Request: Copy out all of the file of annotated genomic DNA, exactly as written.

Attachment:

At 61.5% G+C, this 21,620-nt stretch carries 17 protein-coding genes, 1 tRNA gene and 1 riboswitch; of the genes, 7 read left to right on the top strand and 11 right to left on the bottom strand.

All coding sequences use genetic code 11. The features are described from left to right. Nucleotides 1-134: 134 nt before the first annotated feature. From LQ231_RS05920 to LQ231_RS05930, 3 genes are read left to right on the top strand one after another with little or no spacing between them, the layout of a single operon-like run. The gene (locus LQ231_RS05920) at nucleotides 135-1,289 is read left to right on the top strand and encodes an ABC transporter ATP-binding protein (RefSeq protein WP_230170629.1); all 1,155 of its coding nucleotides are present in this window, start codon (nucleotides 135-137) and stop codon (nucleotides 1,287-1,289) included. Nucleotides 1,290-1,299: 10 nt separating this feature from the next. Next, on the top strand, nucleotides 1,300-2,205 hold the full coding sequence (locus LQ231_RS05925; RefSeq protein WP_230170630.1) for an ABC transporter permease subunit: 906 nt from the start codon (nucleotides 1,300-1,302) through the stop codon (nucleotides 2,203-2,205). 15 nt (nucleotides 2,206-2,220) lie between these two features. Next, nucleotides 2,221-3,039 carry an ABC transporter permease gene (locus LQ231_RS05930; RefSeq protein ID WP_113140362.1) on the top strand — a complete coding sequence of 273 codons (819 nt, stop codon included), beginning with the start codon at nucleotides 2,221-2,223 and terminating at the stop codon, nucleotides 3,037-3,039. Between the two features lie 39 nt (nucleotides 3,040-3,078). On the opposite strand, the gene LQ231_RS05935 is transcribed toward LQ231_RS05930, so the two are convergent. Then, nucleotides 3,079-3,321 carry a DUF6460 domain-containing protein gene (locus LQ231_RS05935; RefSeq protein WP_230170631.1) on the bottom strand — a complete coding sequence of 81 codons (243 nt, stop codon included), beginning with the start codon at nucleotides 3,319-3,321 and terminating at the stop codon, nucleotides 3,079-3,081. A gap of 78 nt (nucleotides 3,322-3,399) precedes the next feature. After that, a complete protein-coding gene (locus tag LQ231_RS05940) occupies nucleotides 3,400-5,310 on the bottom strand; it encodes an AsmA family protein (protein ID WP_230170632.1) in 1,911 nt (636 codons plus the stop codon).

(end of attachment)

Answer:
At 61.5% G+C, this 21,620-nt stretch carries 17 protein-coding genes, 1 tRNA gene and 1 riboswitch; of the genes, 7 read left to right on the top strand and 11 right to left on the bottom strand.

All coding sequences use genetic code 11. The features are described from left to right. Nucleotides 1-134: 134 nt before the first annotated feature. From LQ231_RS05920 to LQ231_RS05930, 3 genes are read left to right on the top strand one after another with little or no spacing between them, the layout of a single operon-like run. The gene (locus LQ231_RS05920) at nucleotides 135-1,289 is read left to right on the top strand and encodes an ABC transporter ATP-binding protein (RefSeq protein WP_230170629.1); all 1,155 of its coding nucleotides are present in this window, start codon (nucleotides 135-137) and stop codon (nucleotides 1,287-1,289) included. Nucleotides 1,290-1,299: 10 nt separating this feature from the next. Next, on the top strand, nucleotides 1,300-2,205 hold the full coding sequence (locus LQ231_RS05925; RefSeq protein WP_230170630.1) for an ABC transporter permease subunit: 906 nt from the start codon (nucleotides 1,300-1,302) through the stop codon (nucleotides 2,203-2,205). 15 nt (nucleotides 2,206-2,220) lie between these two features. Next, nucleotides 2,221-3,039 carry an ABC transporter permease gene (locus LQ231_RS05930; RefSeq protein ID WP_113140362.1) on the top strand — a complete coding sequence of 273 codons (819 nt, stop codon included), beginning with the start codon at nucleotides 2,221-2,223 and terminating at the stop codon, nucleotides 3,037-3,039. Between the two features lie 39 nt (nucleotides 3,040-3,078). On the opposite strand, the gene LQ231_RS05935 is transcribed toward LQ231_RS05930, so the two are convergent. Then, nucleotides 3,079-3,321 carry a DUF6460 domain-containing protein gene (locus LQ231_RS05935; RefSeq protein WP_230170631.1) on the bottom strand — a complete coding sequence of 81 codons (243 nt, stop codon included), beginning with the start codon at nucleotides 3,319-3,321 and terminating at the stop codon, nucleotides 3,079-3,081. A gap of 78 nt (nucleotides 3,322-3,399) precedes the next feature. After that, a complete protein-coding gene (locus tag LQ231_RS05940) occupies nucleotides 3,400-5,310 on the bottom strand; it encodes an AsmA family protein (protein ID WP_230170632.1) in 1,911 nt (636 codons plus the stop codon).